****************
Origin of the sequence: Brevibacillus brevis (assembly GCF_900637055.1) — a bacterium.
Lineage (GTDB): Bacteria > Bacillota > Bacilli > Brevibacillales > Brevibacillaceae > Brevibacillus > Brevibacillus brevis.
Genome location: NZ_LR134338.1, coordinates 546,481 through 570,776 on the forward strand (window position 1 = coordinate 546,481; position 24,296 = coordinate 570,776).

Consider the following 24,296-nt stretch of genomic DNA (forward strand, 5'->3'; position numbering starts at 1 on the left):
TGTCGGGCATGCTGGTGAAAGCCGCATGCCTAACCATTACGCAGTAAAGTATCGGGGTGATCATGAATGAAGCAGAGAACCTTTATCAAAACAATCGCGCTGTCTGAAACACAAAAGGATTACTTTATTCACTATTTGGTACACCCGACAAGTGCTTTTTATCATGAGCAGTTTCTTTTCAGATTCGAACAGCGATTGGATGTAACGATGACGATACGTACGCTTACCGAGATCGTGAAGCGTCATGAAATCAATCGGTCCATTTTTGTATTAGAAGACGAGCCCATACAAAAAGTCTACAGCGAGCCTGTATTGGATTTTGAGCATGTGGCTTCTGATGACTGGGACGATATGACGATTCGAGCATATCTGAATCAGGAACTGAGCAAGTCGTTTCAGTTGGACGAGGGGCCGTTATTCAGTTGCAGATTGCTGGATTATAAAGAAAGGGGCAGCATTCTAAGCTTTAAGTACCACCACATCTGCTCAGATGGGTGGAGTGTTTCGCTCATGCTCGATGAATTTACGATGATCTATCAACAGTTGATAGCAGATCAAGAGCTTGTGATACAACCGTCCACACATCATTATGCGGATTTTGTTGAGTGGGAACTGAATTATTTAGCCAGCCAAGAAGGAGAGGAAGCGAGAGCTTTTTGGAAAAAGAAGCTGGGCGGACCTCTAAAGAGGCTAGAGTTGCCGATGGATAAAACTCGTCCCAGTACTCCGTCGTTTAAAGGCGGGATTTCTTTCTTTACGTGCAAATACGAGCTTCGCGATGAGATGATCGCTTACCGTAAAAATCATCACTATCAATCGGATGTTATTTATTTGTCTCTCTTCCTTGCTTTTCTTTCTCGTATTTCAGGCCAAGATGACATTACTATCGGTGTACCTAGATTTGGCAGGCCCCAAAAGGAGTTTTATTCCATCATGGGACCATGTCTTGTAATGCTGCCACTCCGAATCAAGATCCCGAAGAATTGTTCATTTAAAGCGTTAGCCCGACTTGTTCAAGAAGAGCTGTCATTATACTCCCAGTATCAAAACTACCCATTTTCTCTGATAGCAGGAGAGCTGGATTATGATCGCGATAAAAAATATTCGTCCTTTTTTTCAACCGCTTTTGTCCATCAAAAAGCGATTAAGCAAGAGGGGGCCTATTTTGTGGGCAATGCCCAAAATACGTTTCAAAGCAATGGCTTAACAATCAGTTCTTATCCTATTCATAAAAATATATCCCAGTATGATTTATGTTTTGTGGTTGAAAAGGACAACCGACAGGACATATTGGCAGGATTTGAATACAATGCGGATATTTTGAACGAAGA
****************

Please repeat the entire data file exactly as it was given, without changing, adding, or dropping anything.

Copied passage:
Origin of the sequence: Brevibacillus brevis (assembly GCF_900637055.1) — a bacterium.
Lineage (GTDB): Bacteria > Bacillota > Bacilli > Brevibacillales > Brevibacillaceae > Brevibacillus > Brevibacillus brevis.
Genome location: NZ_LR134338.1, coordinates 546,481 through 570,776 on the forward strand (window position 1 = coordinate 546,481; position 24,296 = coordinate 570,776).

Consider the following 24,296-nt stretch of genomic DNA (forward strand, 5'->3'; position numbering starts at 1 on the left):
TGTCGGGCATGCTGGTGAAAGCCGCATGCCTAACCATTACGCAGTAAAGTATCGGGGTGATCATGAATGAAGCAGAGAACCTTTATCAAAACAATCGCGCTGTCTGAAACACAAAAGGATTACTTTATTCACTATTTGGTACACCCGACAAGTGCTTTTTATCATGAGCAGTTTCTTTTCAGATTCGAACAGCGATTGGATGTAACGATGACGATACGTACGCTTACCGAGATCGTGAAGCGTCATGAAATCAATCGGTCCATTTTTGTATTAGAAGACGAGCCCATACAAAAAGTCTACAGCGAGCCTGTATTGGATTTTGAGCATGTGGCTTCTGATGACTGGGACGATATGACGATTCGAGCATATCTGAATCAGGAACTGAGCAAGTCGTTTCAGTTGGACGAGGGGCCGTTATTCAGTTGCAGATTGCTGGATTATAAAGAAAGGGGCAGCATTCTAAGCTTTAAGTACCACCACATCTGCTCAGATGGGTGGAGTGTTTCGCTCATGCTCGATGAATTTACGATGATCTATCAACAGTTGATAGCAGATCAAGAGCTTGTGATACAACCGTCCACACATCATTATGCGGATTTTGTTGAGTGGGAACTGAATTATTTAGCCAGCCAAGAAGGAGAGGAAGCGAGAGCTTTTTGGAAAAAGAAGCTGGGCGGACCTCTAAAGAGGCTAGAGTTGCCGATGGATAAAACTCGTCCCAGTACTCCGTCGTTTAAAGGCGGGATTTCTTTCTTTACGTGCAAATACGAGCTTCGCGATGAGATGATCGCTTACCGTAAAAATCATCACTATCAATCGGATGTTATTTATTTGTCTCTCTTCCTTGCTTTTCTTTCTCGTATTTCAGGCCAAGATGACATTACTATCGGTGTACCTAGATTTGGCAGGCCCCAAAAGGAGTTTTATTCCATCATGGGACCATGTCTTGTAATGCTGCCACTCCGAATCAAGATCCCGAAGAATTGTTCATTTAAAGCGTTAGCCCGACTTGTTCAAGAAGAGCTGTCATTATACTCCCAGTATCAAAACTACCCATTTTCTCTGATAGCAGGAGAGCTGGATTATGATCGCGATAAAAAATATTCGTCCTTTTTTTCAACCGCTTTTGTCCATCAAAAAGCGATTAAGCAAGAGGGGGCCTATTTTGTGGGCAATGCCCAAAATACGTTTCAAAGCAATGGCTTAACAATCAGTTCTTATCCTATTCATAAAAATATATCCCAGTATGATTTATGTTTTGTGGTTGAAAAGGACAACCGACAGGACATATTGGCAGGATTTGAATACAATGCGGATATTTTGAACGAAGA